Gilded Iron Weathervane, ca. 1825

Value (2013) | $15,000 Auction$25,000 Auction

My husband and I were out and about-- I'm thinking it was around 1980-- and we came across an estate auction in Saline, Michigan. We stopped, we saw this weathervane. I fell in love with it and I knew I just had to own it. I do believe we paid about $900, which was a lot back then. I've always assumed it was the Angel Gabriel, and I loved everything about it so we bought it.

We see lots of sheet-iron weathervanes. Most of them aren't for real. People have been making them, faking them for decades at this point. So when I saw this one, it took just a matter of a minute and I said, "This is the real deal." What makes it real? What tells you that? Well, this form is a little unusual. The fact that Gabriel blowing his horn, he's sort of rising. We've seen other examples of this where Gabriel is more horizontal, if you will. You might look at it and say there are certain aspects of it that are a little awkward. But the total effect, I think, is spellbinding. The edge of this weathervane is weathered rather nicely. I've noticed on some of the reproductions the edge is rather sharp and they tend to try to rust them up a lot. And I think old iron doesn't rust like new iron particularly, so the surface that we see is surprisingly free of rust in many areas. And there are vestiges of the gilding, and there's beautiful old patination. So we step back and look at this, and it's a silhouette that I think is entirely successful. It qualifies to me as really one of the really terrific Gabriel folk-art weathervanes that I think is, you know, made in the early 19th century by an individual craftsman. Do you have any idea of the origin of the weathervane?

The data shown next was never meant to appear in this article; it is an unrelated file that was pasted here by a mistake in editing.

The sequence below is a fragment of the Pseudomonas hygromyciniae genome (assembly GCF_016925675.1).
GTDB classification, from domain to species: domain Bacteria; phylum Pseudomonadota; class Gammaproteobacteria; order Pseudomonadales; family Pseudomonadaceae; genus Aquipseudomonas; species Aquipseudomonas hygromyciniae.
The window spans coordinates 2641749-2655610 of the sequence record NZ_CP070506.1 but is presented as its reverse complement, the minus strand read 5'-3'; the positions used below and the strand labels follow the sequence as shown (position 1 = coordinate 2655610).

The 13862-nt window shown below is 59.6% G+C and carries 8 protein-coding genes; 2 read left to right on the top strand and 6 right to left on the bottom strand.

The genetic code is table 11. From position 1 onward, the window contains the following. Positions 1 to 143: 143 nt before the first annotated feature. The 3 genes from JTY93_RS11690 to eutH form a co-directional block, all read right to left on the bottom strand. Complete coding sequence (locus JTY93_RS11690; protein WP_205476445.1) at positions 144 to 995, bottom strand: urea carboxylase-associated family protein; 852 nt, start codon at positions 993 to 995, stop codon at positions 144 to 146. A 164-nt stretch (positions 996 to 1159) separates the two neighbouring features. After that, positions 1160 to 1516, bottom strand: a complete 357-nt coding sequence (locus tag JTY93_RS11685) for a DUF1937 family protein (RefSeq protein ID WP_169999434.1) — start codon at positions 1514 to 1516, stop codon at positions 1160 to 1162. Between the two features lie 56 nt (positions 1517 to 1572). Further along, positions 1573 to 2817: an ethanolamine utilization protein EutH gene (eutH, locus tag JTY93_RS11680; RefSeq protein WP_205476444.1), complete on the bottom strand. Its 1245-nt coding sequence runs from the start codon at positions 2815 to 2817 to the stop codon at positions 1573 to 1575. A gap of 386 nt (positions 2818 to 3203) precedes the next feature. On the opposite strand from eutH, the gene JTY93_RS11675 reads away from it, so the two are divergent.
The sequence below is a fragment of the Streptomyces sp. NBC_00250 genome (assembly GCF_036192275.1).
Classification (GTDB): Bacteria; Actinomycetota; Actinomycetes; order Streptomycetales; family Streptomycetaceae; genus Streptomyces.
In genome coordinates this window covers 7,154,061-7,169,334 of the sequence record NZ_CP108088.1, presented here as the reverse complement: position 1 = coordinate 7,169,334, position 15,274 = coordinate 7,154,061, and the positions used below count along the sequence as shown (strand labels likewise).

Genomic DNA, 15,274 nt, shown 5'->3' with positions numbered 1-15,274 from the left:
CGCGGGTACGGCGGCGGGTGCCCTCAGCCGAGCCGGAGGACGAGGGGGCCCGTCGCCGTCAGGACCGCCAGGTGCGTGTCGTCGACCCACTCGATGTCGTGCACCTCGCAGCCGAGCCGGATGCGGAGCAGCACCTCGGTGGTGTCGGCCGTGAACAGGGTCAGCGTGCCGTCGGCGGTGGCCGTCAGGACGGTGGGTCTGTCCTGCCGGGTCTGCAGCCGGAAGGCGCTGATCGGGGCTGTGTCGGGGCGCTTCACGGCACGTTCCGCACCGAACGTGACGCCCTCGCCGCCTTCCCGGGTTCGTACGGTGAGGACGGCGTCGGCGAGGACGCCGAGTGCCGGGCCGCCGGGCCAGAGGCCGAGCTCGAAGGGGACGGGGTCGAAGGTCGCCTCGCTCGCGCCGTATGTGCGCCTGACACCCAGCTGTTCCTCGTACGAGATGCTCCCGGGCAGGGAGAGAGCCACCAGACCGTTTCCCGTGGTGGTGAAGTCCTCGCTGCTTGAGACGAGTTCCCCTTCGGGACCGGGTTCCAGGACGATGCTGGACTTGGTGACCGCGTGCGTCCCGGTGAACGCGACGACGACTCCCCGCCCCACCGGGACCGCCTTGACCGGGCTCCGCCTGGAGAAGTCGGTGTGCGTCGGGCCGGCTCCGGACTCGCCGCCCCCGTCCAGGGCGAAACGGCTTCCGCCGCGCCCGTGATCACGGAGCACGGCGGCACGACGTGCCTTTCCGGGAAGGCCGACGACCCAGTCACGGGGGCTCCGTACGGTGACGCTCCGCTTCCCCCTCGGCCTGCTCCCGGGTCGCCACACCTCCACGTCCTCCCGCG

The auctioneer said it came off of a church in New England.

It doesn't surprise me because we've seen similar weathervanes over the years and I'm a New Englander. There's been a few come along over the years that were, well, similar to this. So I think I'd go for that. Our consensus is that in an auction situation, we would estimate this at $15,000 to $25,000.

Oh, wow.

So it's terrific.

Thank you. Oh... (chuckles) I'm very happy to hear that. Thank you. I've always loved it. I look at it every day.

I would too. (chuckles)

Appraisal Details

Skinner, Inc.
Boston, MA
Appraised value (2013)
$15,000 Auction$25,000 Auction
Detroit, MI (June 01, 2013)
Folk Art

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